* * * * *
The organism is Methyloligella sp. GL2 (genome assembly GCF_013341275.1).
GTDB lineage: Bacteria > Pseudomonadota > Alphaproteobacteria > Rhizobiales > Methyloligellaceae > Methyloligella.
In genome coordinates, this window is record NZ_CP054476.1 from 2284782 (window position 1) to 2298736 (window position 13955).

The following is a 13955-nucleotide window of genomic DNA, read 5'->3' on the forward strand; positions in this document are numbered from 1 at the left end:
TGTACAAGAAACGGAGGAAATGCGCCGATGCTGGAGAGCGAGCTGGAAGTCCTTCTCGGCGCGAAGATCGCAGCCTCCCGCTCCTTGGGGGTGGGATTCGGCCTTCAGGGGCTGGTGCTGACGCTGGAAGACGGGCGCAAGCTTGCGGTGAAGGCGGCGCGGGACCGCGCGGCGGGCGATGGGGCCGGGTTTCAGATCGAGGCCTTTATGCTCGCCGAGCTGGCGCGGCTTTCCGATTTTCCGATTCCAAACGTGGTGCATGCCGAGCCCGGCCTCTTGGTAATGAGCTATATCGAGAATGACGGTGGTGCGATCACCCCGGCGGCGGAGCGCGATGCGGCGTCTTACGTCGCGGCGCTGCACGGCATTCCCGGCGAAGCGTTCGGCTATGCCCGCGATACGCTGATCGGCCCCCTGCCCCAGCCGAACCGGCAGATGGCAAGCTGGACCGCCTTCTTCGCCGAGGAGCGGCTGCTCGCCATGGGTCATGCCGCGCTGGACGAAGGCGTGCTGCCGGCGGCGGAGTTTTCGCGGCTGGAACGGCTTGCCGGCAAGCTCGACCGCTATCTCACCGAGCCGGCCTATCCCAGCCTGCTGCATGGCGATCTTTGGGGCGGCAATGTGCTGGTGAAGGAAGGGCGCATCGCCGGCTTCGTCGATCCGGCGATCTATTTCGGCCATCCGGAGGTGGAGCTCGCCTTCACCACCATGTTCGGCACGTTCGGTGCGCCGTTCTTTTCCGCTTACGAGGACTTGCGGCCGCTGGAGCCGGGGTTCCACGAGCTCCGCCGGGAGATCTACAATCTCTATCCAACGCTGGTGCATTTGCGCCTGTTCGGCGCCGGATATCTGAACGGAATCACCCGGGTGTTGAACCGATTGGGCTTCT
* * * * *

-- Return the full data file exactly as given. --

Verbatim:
The organism is Methyloligella sp. GL2 (genome assembly GCF_013341275.1).
GTDB lineage: Bacteria > Pseudomonadota > Alphaproteobacteria > Rhizobiales > Methyloligellaceae > Methyloligella.
In genome coordinates, this window is record NZ_CP054476.1 from 2284782 (window position 1) to 2298736 (window position 13955).

The following is a 13955-nucleotide window of genomic DNA, read 5'->3' on the forward strand; positions in this document are numbered from 1 at the left end:
TGTACAAGAAACGGAGGAAATGCGCCGATGCTGGAGAGCGAGCTGGAAGTCCTTCTCGGCGCGAAGATCGCAGCCTCCCGCTCCTTGGGGGTGGGATTCGGCCTTCAGGGGCTGGTGCTGACGCTGGAAGACGGGCGCAAGCTTGCGGTGAAGGCGGCGCGGGACCGCGCGGCGGGCGATGGGGCCGGGTTTCAGATCGAGGCCTTTATGCTCGCCGAGCTGGCGCGGCTTTCCGATTTTCCGATTCCAAACGTGGTGCATGCCGAGCCCGGCCTCTTGGTAATGAGCTATATCGAGAATGACGGTGGTGCGATCACCCCGGCGGCGGAGCGCGATGCGGCGTCTTACGTCGCGGCGCTGCACGGCATTCCCGGCGAAGCGTTCGGCTATGCCCGCGATACGCTGATCGGCCCCCTGCCCCAGCCGAACCGGCAGATGGCAAGCTGGACCGCCTTCTTCGCCGAGGAGCGGCTGCTCGCCATGGGTCATGCCGCGCTGGACGAAGGCGTGCTGCCGGCGGCGGAGTTTTCGCGGCTGGAACGGCTTGCCGGCAAGCTCGACCGCTATCTCACCGAGCCGGCCTATCCCAGCCTGCTGCATGGCGATCTTTGGGGCGGCAATGTGCTGGTGAAGGAAGGGCGCATCGCCGGCTTCGTCGATCCGGCGATCTATTTCGGCCATCCGGAGGTGGAGCTCGCCTTCACCACCATGTTCGGCACGTTCGGTGCGCCGTTCTTTTCCGCTTACGAGGACTTGCGGCCGCTGGAGCCGGGGTTCCACGAGCTCCGCCGGGAGATCTACAATCTCTATCCAACGCTGGTGCATTTGCGCCTGTTCGGCGCCGGATATCTGAACGGAATCACCCGGGTGTTGAACCGATTGGGCTTCT